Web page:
When one thinks of living in peace, it’s easy to picture a world without conflict.
Imagine for a moment having just one day without seeing the horrific scenes of violence betrayed on the innocent. What would it be like if we could avoid seeing ravenous bodies of starving children, or watching shocking scenes of another school shooting taking place before our eyes?
It’s possible for me to turn off the television, avoid listening to the radio or reading the newspapers. I could even take a fast from social media and sit in my backyard; isolated with nothing but the sound of wind blowing through the leaves of trees, and birds singing.
As tranquil and inviting as my backyard may be, my world – and your world – has a lot of conflicts.
A few years ago I had the privilege of traveling in Egypt, Jordan, and Israel, a region of our world known for conflict. What struck me was the standard greeting offered to me from strangers: “Shalom Alekem” (“peace upon you”).
Although the greeting commonly is translated as “good day,” it voices a desire for one to be well, whole, complete; to have all the physical and spiritual resources sufficient to meet one’s needs.
To disengage from a strife-torn world from time-to-time is not only attractive – it’s necessary to discover and enjoy peace. Observing nature re-connects us with beauty; a quality easily eclipsed by trouble. It’s critical that we refresh ourselves physically and spiritually to sustain us.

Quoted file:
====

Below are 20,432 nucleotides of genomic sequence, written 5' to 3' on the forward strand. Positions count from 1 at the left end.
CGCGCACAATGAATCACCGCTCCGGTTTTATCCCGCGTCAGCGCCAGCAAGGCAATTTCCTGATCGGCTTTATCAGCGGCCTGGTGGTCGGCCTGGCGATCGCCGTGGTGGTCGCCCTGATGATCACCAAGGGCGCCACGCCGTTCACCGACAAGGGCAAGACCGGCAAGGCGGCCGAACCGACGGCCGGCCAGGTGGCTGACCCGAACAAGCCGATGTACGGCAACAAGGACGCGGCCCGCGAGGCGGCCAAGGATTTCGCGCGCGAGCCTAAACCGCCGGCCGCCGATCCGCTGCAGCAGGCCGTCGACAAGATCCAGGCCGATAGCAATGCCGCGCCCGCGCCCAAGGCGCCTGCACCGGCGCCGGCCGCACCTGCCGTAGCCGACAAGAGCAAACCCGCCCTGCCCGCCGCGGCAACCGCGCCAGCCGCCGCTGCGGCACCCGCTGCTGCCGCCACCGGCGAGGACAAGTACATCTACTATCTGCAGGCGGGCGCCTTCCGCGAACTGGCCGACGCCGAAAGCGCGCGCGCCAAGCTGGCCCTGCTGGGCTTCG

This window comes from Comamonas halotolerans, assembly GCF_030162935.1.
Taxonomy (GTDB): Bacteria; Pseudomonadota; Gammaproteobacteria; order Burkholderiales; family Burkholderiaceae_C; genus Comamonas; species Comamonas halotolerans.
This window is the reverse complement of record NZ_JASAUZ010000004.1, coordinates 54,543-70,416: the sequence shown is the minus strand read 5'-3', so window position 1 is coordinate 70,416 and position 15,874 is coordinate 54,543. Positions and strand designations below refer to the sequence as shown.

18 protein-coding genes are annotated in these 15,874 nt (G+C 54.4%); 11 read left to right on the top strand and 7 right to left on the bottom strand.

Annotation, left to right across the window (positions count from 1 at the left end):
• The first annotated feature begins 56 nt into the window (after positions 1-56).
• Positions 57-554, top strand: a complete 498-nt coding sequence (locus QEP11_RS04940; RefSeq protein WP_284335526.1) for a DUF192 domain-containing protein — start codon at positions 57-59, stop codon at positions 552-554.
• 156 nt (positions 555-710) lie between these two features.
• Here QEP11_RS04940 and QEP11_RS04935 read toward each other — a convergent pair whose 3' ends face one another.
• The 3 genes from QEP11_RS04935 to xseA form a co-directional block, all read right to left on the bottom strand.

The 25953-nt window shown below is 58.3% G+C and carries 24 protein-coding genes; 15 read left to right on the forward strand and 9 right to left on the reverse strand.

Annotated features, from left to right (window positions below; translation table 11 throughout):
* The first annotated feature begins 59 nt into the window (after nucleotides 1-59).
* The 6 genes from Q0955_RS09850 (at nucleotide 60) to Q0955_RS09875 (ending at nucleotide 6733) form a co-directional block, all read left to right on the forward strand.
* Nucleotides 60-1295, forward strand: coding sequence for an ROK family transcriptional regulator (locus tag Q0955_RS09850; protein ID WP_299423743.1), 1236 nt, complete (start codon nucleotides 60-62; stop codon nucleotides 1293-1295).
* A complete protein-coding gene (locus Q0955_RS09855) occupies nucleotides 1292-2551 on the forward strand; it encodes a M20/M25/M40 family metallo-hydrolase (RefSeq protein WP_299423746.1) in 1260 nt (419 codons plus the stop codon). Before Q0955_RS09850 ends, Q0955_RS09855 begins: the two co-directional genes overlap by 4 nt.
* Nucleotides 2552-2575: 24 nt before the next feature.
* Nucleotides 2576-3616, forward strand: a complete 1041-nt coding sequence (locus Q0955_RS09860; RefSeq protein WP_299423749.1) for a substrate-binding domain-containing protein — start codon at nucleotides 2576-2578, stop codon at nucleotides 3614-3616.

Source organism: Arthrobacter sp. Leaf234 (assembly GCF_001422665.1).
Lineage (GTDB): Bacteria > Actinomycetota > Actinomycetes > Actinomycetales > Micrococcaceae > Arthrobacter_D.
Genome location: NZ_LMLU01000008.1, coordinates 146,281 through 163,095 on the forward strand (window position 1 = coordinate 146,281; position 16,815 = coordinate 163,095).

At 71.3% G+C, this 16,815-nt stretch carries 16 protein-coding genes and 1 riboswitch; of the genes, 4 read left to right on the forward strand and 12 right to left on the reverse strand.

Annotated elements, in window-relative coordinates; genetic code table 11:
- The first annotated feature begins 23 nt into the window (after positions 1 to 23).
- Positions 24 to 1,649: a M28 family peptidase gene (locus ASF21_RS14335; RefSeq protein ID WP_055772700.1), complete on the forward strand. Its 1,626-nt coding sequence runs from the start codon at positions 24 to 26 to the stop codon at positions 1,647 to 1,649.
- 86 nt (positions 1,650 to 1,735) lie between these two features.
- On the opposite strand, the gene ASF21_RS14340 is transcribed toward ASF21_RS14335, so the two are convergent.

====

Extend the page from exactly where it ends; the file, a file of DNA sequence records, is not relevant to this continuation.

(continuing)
However, the benefit of solitude is not to isolate us from conflict, but to refresh us so we can return to our strife-filled world, whole and complete – expressions of peace to others.
Jesus, admonishing his disciples who were living in a conflict-filled world, addresses their hardship (John 16:25-33). In his discourse he reminds them (and us): “I have said this to you, so that in me you may have peace. In the world you face persecution. But take courage; I have conquered the world!”
Although I may not be mindful of the conflict you may be facing today, I am aware that the source of peace in a conflict-filled-world continues to be discovered in Jesus.
Perhaps it would do each of us good to disengage from our conflict so that we can re-engage physically and spiritually refreshed.